|91k||Burned out and sunk at Pearl Harbor, Hawaii, after her fires were out, 9 December 1941. She was destroyed when bombs detonated her forward magazines during the Japanese raid of 7 December 1941. Tern (AM-31) and Navajo (AT-64) are alongside. Solace (AH-5) is in the center distance.||Official U.S. Navy Photograph, USNHC # NH 83063, from the collections of the Naval Historical Center.|
|90k||A harbor tug (YT) and a garbage lighter (YG) fighting fires on the battleship, after she was sunk at Pearl Harbor by Japanese bombs on 7 December 1941. This photograph may have been taken on the following day.||Official U.S. Navy Photograph, USNHC # NH 97382, from the collections of the Naval Historical Center.|
|90k||View of the starboard side of the sunken battleship's collapsed foremast and midships area, taken at Pearl Harbor on 9 December 1941, two days after the Japanese attack that destroyed her. A motor whaleboat is at left, apparently carrying an inspection party. On the opposite side of Arizona (BB-39) is Tern (AM-31), spraying water on the still-hot wreckage. Stern of West Virginia (BB-48), also sunk in the Japanese raid, is at right.||Official U.S. Navy Photograph, USNHC # NH 97383, from the collections of the Naval Historical Center.|
|103k||Burned out and sunk in Pearl Harbor on 10 December 1941, three days after she was destroyed during the 7 December Japanese raid. Ships in the background are Saint Louis (CL-49), in center, and the hulked minelayer Baltimore (CM-1) at left.||Official U.S. Navy Photograph, USNHC # NH 63918, now in the collections of the National Archives.|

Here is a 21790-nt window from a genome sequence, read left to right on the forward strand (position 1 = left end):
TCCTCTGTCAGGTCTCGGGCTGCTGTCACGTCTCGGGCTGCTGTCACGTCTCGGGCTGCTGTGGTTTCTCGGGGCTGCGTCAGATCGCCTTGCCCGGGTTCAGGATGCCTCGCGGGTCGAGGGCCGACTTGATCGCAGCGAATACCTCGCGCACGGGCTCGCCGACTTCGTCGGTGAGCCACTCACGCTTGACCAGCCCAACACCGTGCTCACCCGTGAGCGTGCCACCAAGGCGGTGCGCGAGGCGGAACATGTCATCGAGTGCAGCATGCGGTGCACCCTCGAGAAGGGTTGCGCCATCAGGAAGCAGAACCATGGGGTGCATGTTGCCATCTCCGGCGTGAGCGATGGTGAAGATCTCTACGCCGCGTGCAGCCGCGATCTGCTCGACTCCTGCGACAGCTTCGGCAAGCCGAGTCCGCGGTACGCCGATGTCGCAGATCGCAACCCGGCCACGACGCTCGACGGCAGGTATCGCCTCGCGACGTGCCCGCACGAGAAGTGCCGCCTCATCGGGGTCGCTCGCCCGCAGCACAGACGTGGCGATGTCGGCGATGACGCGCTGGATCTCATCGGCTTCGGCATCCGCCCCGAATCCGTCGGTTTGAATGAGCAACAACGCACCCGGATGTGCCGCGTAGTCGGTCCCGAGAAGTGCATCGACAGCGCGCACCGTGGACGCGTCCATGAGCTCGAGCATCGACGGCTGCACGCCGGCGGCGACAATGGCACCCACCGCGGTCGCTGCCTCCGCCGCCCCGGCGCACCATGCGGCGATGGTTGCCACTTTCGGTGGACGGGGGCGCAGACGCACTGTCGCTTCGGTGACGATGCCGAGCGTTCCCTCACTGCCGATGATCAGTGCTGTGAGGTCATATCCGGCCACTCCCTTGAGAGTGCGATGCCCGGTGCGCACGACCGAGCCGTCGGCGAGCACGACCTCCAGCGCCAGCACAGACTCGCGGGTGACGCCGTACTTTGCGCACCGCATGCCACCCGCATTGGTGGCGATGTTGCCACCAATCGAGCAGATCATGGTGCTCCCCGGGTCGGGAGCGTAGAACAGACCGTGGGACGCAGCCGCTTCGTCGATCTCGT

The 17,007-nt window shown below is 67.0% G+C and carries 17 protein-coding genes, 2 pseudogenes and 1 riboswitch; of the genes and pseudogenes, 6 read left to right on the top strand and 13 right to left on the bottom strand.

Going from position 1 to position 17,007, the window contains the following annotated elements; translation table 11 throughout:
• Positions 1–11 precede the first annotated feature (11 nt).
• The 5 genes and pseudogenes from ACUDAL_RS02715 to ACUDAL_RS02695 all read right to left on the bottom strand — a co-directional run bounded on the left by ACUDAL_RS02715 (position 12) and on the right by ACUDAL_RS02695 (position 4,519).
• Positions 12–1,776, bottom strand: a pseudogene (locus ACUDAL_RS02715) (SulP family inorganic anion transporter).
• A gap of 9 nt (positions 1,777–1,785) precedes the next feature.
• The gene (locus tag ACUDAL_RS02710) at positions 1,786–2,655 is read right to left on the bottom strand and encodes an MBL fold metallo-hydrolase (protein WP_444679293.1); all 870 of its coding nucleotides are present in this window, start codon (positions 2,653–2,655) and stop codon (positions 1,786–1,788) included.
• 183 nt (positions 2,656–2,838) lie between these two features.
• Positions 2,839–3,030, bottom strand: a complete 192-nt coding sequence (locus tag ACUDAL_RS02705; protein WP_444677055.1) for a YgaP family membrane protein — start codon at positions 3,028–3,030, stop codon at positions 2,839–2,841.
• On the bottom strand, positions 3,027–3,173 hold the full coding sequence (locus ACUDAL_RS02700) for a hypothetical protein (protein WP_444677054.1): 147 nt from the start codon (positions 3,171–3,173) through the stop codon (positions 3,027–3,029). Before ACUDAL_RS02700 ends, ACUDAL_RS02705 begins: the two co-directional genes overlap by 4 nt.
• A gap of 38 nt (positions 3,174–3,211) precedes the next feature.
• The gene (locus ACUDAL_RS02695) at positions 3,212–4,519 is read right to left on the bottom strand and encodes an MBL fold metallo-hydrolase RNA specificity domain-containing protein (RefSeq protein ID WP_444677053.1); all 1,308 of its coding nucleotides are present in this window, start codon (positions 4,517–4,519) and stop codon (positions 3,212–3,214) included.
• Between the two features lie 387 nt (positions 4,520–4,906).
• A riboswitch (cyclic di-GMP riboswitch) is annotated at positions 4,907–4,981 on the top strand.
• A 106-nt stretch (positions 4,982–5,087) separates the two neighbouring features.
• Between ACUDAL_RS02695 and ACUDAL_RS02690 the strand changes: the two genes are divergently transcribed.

|89k||Sunk at Pearl Harbor, Hawaii, after her fires were out, 9 December 1941. She was destroyed during the Japanese raid of 7 December 1941. Navajo (AT-64) and Tern (AM-31) are alongside, spraying water to cool her burned out forward superstructure and midships area. In the left center distance are the masts of West Virginia (BB-48) and Tennessee (BB-43).||USNHC # NH 83064, now in the collections of the National Archives.|
|116k||Aerial view of "Battleship Row" moorings on the southern side of Ford Island, 10 December 1941, showing damage from the Japanese raid three days earlier. In upper left is the sunken California (BB-44), with smaller vessels clustered around her. Diagonally, from left center to lower right are: Maryland (BB-46), lightly damaged, with the capsized Oklahoma (BB-37) outboard. A barge is alongside Oklahoma, supporting rescue efforts.Tennessee (BB-43), lightly damaged, with the sunken West Virginia (BB-48) outboard. Arizona (BB-39), sunk, with her hull shattered by the explosion of the magazines below the two forward turrets. Note dark oil streaks on the harbor surface, originating from the sunken battleships.||Official U.S. Navy Photograph, USNHC # 80-G-387565, now in the collections of the National Archives.|
|86k||Wrecked at Pearl Harbor, 12 December 1941. Her forward magazines had exploded, destroying the ship, when she was hit by bombs during the 7 December 1941 Japanese attack. By the date of this photo, the National Ensign was being flown from her mainmast, rather than at the stern.||USNHC # NH 64473, now in the collections of the National Archives.|
|476k||The burned-out, sunken wreck of Arizona (BB-39), photographed some days after the attack.||Photo courtesy of the National Naval Aviation Museum via Bill Gonyo.|
|65k||Arizona (BB-39) sunk and burning, with the National Ensign still flying at her stern. See 013916b for comparison of placement of flag.||Official U.S. Navy Photograph, USNHC # 80-G-32591, from the collections of the Naval Historical Center.|
|69k||A small boat alongside the water level turrets of the blown up Arizona (BB-39), sometime between December 1941 and early February 1942.||Photo courtesy of periscopefilm.com. Text i.d. courtesy of Tracy White @ Researcher @ Large.|